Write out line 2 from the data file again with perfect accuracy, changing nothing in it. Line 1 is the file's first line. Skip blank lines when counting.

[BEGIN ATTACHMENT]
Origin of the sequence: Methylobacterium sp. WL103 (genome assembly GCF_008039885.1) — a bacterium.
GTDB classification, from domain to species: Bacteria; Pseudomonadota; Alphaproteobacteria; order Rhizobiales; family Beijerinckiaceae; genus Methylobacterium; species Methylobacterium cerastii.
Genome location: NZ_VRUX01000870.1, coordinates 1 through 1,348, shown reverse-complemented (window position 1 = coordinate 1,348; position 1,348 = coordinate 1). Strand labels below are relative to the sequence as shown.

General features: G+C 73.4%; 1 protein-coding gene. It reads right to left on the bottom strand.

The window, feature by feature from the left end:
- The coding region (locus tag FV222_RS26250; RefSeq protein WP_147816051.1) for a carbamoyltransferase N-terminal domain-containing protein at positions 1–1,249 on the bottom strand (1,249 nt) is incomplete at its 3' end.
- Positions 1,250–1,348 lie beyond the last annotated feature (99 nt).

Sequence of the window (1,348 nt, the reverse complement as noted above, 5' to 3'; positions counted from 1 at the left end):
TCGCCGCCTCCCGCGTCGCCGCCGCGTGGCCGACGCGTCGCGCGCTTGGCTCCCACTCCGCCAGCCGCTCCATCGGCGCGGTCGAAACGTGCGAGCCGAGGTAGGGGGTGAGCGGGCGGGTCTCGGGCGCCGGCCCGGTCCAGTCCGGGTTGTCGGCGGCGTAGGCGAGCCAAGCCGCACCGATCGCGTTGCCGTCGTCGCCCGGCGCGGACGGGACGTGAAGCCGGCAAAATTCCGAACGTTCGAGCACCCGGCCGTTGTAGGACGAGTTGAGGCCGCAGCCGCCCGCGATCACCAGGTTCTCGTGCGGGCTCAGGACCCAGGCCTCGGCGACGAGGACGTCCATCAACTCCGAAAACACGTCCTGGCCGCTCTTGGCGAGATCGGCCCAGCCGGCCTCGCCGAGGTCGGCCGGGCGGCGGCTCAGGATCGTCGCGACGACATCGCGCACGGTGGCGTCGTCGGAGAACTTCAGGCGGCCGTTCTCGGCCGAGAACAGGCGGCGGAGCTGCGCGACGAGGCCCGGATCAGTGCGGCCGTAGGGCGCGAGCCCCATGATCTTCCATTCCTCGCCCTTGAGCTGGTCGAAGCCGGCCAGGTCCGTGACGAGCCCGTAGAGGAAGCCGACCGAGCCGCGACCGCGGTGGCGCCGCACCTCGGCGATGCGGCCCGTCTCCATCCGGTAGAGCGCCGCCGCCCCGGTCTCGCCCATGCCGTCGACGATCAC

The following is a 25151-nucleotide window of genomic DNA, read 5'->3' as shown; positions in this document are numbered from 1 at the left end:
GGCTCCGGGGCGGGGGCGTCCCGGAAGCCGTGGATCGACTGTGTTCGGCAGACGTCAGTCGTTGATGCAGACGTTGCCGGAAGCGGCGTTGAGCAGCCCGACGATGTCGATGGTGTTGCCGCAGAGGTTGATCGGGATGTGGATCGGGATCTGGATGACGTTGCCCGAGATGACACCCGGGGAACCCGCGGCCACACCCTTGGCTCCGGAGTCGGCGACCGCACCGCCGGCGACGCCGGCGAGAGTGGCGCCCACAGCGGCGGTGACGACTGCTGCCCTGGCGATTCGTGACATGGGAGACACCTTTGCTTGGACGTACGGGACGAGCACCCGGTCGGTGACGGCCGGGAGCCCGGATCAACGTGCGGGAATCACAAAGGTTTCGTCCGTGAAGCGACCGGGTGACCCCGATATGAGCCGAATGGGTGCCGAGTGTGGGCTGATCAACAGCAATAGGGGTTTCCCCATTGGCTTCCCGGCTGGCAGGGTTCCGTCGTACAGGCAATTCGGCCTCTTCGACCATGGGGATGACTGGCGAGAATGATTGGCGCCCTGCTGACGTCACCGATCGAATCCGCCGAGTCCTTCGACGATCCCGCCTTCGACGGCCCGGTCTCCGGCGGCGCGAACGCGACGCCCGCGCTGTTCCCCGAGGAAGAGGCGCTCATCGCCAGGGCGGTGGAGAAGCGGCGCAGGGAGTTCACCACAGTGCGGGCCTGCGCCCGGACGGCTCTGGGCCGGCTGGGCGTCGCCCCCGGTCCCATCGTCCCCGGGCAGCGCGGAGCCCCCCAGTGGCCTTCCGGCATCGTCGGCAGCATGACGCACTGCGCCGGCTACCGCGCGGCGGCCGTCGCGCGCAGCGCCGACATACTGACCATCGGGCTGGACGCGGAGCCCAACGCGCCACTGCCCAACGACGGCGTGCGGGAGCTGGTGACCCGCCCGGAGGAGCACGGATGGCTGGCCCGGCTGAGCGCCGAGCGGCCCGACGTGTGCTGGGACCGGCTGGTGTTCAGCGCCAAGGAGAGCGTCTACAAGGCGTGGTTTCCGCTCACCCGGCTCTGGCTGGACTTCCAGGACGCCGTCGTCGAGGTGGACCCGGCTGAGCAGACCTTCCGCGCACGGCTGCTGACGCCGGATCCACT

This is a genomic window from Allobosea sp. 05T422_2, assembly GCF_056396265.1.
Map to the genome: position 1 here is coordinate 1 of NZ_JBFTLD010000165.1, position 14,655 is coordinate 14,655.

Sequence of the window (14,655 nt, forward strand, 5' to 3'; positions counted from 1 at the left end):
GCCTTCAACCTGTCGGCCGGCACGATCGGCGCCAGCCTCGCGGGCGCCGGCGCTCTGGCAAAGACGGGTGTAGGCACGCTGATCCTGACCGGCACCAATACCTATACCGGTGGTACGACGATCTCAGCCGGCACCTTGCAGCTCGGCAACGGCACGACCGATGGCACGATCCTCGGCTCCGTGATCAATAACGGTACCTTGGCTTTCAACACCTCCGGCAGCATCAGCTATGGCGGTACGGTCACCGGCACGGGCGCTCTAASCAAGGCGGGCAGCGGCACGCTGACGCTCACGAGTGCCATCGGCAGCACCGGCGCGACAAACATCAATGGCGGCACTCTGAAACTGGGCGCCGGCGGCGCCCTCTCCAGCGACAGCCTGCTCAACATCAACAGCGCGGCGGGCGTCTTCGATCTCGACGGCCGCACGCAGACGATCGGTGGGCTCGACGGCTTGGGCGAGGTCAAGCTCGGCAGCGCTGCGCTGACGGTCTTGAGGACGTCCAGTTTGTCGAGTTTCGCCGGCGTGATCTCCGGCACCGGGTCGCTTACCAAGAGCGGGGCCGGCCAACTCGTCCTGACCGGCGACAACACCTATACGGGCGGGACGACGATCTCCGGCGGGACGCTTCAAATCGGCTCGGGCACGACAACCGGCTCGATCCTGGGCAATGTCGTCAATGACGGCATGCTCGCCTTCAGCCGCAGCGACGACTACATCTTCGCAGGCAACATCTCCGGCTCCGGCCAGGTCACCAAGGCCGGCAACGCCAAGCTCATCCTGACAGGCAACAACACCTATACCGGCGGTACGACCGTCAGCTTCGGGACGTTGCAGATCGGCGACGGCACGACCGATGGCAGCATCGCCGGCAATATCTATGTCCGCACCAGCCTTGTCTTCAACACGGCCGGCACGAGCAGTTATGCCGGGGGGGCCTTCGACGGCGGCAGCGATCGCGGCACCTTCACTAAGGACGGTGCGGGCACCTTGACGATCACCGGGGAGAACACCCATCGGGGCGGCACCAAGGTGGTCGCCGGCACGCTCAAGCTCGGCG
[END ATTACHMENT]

GTDB classification, from domain to species: Bacteria; Pseudomonadota; Alphaproteobacteria; order Rhizobiales; family Beijerinckiaceae; genus Methylobacterium; species Methylobacterium cerastii.